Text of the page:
Experiment Station Record, Volume 92, January-June, 1945 Page: 179
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1945] AGRICULTURAL BOTANY 179
mud in contact with crude oil produced carotenoid pigments when cultured in a
mineral salts medium with mineral oil as the sole organic constituent, analysis of
the medium revealed four carotenoid pigments. Three were carotene pigments
with spectrographic properties similar to that. of f/-carotene but with different degrees
of chromatographic behavior and vitamin A activity. Though one of these
pigments may be identified as f-carotene, the other two could not be identified and
are believed to be isomers of p-carotene, A fourth pigment possessed chemical and
spectrographic properties of astacin,, an acidic carotenoid found primarily in
crustaceans and hitherto never associated with carotenoids of Mycobacterium spp.
Prolonged incubation effected spectrographic and quantitative changes in the pigmentation
of these mineral oil cultures, the quantity of carotene pigments decreasing
while the amount of astacin increased. There are 26 references.
Aerobic decomposition of guayule shrub (Parthenium argentatum Gray), J.
NAGHSKI, J. W. WHITE, JR., and S. R. HOOVER. (U. S. D. A.). (Jour. Bact., 48
(1944), No. 2, pp. 159-178, illus. 6).-Aerobic decomposition of the crushed shrub
was effected at 36, 44, and 52 C. for 1-3 weeks, the profuse microflora were
tested for biochemical reactions, and the predominating organisms were identified.
A 20-30 percent loss of dry weight, with marked disintegration of the woody tissues,
was noted in 5-14 days. The disappearance of water-soluble carbohydrates and the
existence of a saccharolytic flora were correlated with the markedly thermogenic
phase of the first week; a mixed and neutral' proteolytic flora followed during
the second and third weeks. Fungi-primarily Aspergillus fumigatus-occurred in
numbers of 105-10 per gram throughout the whole period. Organisms of major
importance were: Saccharolytic-A chromobacter lacticum, A. ubiquitum, and A.
reticularum (?); neutral-Pseudomonas incognita, P. putida, A. alcaliaromaticum,
A. candicans, and Actilomyces spp.; and proteolytic-P. aeruginosa, Flavobacterium
fecale, and Bacillus subtilis.
A drop method of penicillin production, S. A. SCUDDER (Sciece, 100 (1944),
No. 2591, p. 178).-The method consists of culturing on a solid agar base containing
constituents favoring a rapid production of penicillin in drops sufficient in size
and quantity to be precipitated like rain on the opposing side of the container,
when inverted. The material yielded is withdrawn by pipette and preserved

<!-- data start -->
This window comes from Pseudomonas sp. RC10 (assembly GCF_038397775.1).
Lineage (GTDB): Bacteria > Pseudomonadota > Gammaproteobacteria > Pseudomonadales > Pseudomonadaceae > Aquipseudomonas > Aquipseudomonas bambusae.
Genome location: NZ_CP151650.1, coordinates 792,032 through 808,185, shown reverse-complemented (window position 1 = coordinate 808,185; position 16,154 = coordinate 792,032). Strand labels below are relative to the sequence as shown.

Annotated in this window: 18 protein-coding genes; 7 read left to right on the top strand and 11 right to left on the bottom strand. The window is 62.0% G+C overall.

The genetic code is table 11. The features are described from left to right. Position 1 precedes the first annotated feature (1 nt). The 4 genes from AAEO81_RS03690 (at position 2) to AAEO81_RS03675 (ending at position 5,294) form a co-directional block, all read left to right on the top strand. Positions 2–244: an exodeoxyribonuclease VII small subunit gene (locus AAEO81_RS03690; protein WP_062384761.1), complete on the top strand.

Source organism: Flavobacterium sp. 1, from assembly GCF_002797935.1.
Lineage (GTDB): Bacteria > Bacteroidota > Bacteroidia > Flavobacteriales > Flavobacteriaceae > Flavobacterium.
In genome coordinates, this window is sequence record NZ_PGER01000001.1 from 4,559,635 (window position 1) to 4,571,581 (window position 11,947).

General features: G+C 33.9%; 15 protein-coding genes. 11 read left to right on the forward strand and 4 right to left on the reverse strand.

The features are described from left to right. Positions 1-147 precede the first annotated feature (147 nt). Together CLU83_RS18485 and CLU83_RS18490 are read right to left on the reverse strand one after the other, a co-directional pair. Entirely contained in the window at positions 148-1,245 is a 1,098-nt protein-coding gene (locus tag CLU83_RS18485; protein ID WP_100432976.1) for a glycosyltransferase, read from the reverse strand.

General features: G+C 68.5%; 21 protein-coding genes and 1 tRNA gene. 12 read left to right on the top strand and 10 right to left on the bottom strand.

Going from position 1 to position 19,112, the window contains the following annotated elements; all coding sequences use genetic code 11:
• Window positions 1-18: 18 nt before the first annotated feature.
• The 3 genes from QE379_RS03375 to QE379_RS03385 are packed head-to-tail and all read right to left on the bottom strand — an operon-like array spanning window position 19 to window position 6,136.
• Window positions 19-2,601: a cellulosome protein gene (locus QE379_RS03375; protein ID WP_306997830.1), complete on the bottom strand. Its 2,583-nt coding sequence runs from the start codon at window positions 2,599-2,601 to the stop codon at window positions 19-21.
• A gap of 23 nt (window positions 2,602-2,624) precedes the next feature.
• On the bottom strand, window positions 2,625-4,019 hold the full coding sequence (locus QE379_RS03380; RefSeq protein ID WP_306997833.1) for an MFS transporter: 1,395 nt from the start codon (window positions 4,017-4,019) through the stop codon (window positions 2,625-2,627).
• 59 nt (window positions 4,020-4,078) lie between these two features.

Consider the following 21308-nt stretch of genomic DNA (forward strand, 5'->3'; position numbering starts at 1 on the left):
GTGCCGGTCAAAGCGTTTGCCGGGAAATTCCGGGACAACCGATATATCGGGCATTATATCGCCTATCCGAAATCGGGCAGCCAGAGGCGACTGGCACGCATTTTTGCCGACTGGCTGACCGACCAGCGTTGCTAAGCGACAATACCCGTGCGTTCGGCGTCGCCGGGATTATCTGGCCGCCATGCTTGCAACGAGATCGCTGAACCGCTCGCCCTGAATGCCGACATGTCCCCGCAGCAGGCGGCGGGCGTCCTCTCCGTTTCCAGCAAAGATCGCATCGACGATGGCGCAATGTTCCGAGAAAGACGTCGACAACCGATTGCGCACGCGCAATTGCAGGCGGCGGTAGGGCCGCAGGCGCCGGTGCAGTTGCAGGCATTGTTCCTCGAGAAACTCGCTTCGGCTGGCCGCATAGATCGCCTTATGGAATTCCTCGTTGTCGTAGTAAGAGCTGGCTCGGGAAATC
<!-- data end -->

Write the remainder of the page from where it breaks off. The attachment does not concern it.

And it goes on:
anaerobically at 5 C.
Penicillin production, I. A. PEARL and J. W. APPLING (Science, 100 (1944), No.
2586, p. 51).-A note on the value of both sulfite waste liquor and corn steep liquor
for penicillin production.
The production of penicillin by various fungi, J. W. FOSTER and E. O. KAROW
(Jour. Bact., 48 (1944), No. 2, p. 260).-An abstract. Aspergillus spp. and Penicillium
citreo-roseum are referred to in this connection.
Action of radioactive substances on the speed of growth of Penicillium, notatum
and the production of a potent penicillin, R. JAHIEL, E. GUBERMAN, and
R. KAZDAN (Science, 100 (1944), No. 2596, p. 298).-The experiments briefly noted
show the possibility of substantially decreasing the time required for the growth
of P. notatum and for obtaining an active penicillin, tested in vitro, in the presence
of radon and its deposits. It is believed that these radioactive substances act
through their radiations rather than their chemical properties. Addition of a
fluorescent material to the medium in which radioactive substances were present
improved noticeably the effects, of the latter.
Heterokaryosis in Penicillium notatum, G. E. BAKER (Bul. Torrky Bot. Club,
71 (1944), No. 4, pp. 367-373, illus. 10).-Conidia of. P. notatum were found to be
uninucleate and to germinate by 1-2 germ tubes. Anastomosis occurred freely
among spores and hyphae, accompanied by nuclear division and nuclear migration.
The assimilative hyphae were plurinucleate or binucleate, becoming uninucleate in
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U.S. Department of Agriculture. Agricultural Research Administration. Office of Experiment Stations. Experiment Station Record, Volume 92, January-June, 1945, book, 1947; Washington D.C.. (digital.library.unt.edu/ark:/67531/metadc5064/m1/192/: accessed June 22, 2018), University of North Texas Libraries, Digital Library, digital.library.unt.edu; crediting UNT Libraries Government Documents Department.